Advanced Biomaterials

Module aims

The course aims to introduce students to the latest developments in hard tissue biology.

Learning outcomes

At the end of this lecture series the students should be able to describe the main classes of natural polymers, their structure and their applications.

Cementless fixation (Prof E Saiz)

At the end of the course students should be able to define:

  • Fixation methods for metallic implants: morphological fixation and biological fixation and understand how these process occur upon implantation
  • Coating types including porous metal coatings, hydroxyapatite coatings
  • Coating methodologies: plasma spraying, biomimetics, RF sputter deposition, polymer coatings.  The advantages and disadvantages of each technique and methods to improve the long and short term bond bonding ability of the coating.


Artificial bone grafts and scaffolds (Prof J Jones and Prof E Saiz)

At the end of the module the student should be able to:

·         Explain the shortfalls of bone replacement materials to the biomaterials industry and investors

·         Have knowledge of commercially available bone graft replacement materials and be able to discuss their benefits and shortfalls.

·         Present alternative means to repair skeletal tissues to both healthcare professionals and patients.

·         Communicate the differences between melt and sol-gel derived bioactive glasses, their mechanisms of bioactivity and application

·         Design an ideal bone replacement material

·         Discuss processing methods for production of artificial bone grafts including advantages and disadvantages of each

·         Explain the challenges involved with transfer of laboratory inventions to a clinical product


Biocements (Prof E Saiz)

At the end of the course students should be able to:

  • Describe methods of producing calcium phosphate and polyalkenoate cements
  • Understand the mechanisms for cement setting
  • Compare the mechanical response of diverse cement types
  • Describe the mechanisms for cement biodegradation
  • Classify cements for dental application and determine selection criteria

Bioactive nanoparticles (Prof J Jones)

At the end of the course students should be able to describe:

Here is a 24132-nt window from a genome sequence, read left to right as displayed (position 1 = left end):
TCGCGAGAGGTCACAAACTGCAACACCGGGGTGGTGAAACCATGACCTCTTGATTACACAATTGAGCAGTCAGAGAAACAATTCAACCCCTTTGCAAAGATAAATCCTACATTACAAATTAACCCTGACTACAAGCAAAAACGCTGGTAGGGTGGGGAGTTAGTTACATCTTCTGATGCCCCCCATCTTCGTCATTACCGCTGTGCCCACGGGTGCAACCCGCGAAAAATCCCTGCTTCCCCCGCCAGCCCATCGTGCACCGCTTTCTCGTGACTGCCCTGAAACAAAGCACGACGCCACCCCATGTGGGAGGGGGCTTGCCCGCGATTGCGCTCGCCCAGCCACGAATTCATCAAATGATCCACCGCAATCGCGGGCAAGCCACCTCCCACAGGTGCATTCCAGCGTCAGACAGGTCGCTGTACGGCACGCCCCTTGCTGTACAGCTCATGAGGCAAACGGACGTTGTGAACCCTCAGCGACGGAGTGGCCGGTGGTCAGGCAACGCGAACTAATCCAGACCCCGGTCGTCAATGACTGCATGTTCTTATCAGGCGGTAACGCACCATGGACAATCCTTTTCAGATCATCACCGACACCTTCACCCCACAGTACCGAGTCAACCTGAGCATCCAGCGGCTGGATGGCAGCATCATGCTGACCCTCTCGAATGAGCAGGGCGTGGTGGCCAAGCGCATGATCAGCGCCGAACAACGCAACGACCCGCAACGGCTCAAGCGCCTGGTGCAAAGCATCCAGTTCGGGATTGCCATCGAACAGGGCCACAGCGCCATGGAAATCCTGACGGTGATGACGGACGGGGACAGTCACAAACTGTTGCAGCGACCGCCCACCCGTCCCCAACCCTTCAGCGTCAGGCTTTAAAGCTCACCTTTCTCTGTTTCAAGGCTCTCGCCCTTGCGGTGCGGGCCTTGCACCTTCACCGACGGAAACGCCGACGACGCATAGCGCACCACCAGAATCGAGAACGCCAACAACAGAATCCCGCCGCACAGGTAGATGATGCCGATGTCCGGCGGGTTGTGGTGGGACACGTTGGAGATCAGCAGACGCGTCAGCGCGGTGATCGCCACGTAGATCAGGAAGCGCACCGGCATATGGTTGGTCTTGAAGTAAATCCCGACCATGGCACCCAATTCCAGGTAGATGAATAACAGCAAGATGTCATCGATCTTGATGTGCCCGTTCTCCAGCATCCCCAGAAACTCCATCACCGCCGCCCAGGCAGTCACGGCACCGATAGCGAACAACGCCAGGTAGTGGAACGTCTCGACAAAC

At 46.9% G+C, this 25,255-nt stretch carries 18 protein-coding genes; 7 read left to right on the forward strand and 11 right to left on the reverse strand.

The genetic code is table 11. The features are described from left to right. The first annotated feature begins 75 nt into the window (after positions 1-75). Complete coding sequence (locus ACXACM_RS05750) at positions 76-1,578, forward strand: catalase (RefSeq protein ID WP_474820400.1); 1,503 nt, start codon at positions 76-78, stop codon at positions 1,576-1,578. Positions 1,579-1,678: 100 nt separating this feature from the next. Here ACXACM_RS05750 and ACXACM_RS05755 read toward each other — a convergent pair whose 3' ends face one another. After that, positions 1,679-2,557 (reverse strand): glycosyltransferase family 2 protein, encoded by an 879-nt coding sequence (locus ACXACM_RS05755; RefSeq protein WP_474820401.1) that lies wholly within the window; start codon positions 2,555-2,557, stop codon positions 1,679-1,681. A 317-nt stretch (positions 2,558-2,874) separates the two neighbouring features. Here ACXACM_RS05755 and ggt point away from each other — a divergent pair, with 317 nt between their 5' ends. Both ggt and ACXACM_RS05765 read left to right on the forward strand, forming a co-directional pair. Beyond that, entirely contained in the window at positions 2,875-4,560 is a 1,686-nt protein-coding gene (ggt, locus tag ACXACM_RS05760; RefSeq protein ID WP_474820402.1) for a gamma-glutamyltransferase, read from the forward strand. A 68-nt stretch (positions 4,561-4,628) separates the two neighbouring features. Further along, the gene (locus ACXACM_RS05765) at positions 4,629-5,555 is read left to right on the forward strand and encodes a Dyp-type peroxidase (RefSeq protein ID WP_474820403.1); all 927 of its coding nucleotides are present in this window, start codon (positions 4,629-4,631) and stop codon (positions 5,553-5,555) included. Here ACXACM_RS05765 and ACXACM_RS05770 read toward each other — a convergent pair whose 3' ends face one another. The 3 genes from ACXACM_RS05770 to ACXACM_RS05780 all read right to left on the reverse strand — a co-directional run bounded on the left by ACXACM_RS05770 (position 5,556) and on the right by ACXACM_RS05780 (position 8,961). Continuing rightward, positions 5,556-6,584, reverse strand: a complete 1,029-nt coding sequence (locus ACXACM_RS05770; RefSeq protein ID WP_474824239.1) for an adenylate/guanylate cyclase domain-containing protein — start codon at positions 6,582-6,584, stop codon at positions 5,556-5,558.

• Production and application of HA and bioactive glass nanoparticles
  • Cell uptake routes and nanotoxicity of both classes of nanoparticle
  • Concepts of non-conventional pharmaceuticals

     Nanotoxicology and Nanotherapeutics (TBC)

    At the end of the course students should be able to discuss:

    • Types of therapeutic nanomaterials and their applications
    • Cancer treatment through the use of particles
    • Cell uptake routes and nanotoxicity of both classes of nanoparticle

    Biomaterials/ tissue interactions and wear (TBC)

    • Physiological responses to biomaterials (Wear debris, Foreign body reaction)
    • Material properties which determine outcome (Host properties, Biomaterial properties, Size of biomaterials and host response)

    Characterisation of material: biomaterial-tissue and biomaterial-cell interfaces (TBC)

    By the end of this lecture series, the students should understand how the following techniques can be used to characterise biomaterials:

    •         Chemical characterisation: XPS, XRF, SIMS, FTIR, Raman spectroscopy

    •         Imaging interfaces between biomaterials-protein/cells/ tissues

    •         Scanning probe techniques (AFM), optical microscopy, confocal microscopy

    •         Imaging and analysis of biomaterials: SEM, ESEM, FIB-SEM, TEM

    •         3D imaging of materials and material/ tissue interfaces, eg tissue ingrowth

    Commercialisation/ translation of medical devices (Prof J Jones)

    Students will have an understanding of the mechanism and stages needed to take a new device from concept to clinic. This will be achieved through a practical Dragon’s Den exercise in groups

    •         Patenting

    •         Regulatory procedures and claims

    •         Clinical trials

    •         Good manufacturing practice

Module syllabus

24 lectures

Wear particles, Cementless fixation, porous ingrowth materials, PSHA, chemically deposited coatings, Fracture fixation, fracture fixation plates, degradable fixation plate, bone screws and plugs, Calcium phosphate and polyalkenoate cements, Bone substitutes, autografts and allografts, Apatite glass ceramics, Bioglass/ sol-gel, Porous ceramics, Porous metals and porous glass, Materials based on natural products, collagen based materials, alginates, hyaluronic acid and chitin, Blood contacting devices, vascular grafts, stents, catheters and heart valves, artificial organs.


Prerequisites: MSE 315 Biomaterials

Teaching methods

24 lectures: Spring term



The course is examined in the summer term.  The exam is 2.5 hours in duration and consists of 5 questions, from which students must answer 3 questions (each marked out of 20).


The pass mark for the MEng cohort is 40% and for an MSc course is 50%.  The module contributes 100 marks of the fourth year. 

Module leaders

Professor Julian Jones